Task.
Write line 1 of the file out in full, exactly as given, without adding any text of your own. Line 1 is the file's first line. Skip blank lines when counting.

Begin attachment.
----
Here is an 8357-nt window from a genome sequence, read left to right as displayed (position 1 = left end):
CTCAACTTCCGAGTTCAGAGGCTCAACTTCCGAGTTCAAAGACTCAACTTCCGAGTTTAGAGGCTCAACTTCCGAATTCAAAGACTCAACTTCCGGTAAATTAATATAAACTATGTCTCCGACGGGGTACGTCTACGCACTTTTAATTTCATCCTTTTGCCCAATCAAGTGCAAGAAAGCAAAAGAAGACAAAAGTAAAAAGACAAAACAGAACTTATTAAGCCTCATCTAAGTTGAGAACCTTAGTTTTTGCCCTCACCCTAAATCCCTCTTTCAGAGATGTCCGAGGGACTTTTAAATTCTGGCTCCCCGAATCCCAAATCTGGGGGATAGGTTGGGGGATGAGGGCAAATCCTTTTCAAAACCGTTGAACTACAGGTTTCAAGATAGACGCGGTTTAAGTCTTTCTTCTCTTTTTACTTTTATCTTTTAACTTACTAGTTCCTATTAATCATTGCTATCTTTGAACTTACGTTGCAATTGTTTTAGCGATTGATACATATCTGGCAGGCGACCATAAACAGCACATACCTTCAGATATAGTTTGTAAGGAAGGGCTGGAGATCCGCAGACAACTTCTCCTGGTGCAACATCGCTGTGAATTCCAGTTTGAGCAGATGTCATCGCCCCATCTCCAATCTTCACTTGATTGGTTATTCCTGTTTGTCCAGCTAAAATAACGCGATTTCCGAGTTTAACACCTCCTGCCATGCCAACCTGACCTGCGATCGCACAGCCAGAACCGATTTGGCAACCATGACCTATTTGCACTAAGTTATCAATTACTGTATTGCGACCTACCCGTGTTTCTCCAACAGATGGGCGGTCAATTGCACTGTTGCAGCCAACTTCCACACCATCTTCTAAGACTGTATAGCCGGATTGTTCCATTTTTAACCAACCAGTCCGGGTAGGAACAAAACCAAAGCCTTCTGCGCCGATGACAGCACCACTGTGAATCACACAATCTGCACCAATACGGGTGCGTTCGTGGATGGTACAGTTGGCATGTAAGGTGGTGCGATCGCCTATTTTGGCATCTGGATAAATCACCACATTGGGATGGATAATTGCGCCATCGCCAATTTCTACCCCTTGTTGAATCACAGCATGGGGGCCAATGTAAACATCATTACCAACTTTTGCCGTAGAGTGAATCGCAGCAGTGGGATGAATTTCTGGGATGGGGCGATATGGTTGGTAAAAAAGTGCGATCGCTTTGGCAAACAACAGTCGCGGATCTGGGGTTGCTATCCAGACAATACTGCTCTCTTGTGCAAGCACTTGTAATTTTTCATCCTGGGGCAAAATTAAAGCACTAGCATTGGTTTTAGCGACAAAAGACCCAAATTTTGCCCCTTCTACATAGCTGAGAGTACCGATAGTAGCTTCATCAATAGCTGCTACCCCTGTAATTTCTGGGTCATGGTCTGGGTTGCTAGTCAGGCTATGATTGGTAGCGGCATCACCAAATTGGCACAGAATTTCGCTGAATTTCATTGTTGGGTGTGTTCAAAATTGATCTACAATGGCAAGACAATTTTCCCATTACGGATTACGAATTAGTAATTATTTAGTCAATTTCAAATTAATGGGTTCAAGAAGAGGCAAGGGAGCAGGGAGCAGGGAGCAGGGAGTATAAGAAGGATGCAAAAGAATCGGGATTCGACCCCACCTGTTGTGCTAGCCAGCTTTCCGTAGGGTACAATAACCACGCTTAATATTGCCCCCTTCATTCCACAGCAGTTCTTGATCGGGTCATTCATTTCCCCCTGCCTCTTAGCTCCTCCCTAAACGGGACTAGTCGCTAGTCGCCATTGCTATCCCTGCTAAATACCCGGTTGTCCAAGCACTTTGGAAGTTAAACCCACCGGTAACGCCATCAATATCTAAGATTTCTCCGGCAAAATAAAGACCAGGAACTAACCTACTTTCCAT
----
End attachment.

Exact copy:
Here is an 8357-nt window from a genome sequence, read left to right as displayed (position 1 = left end):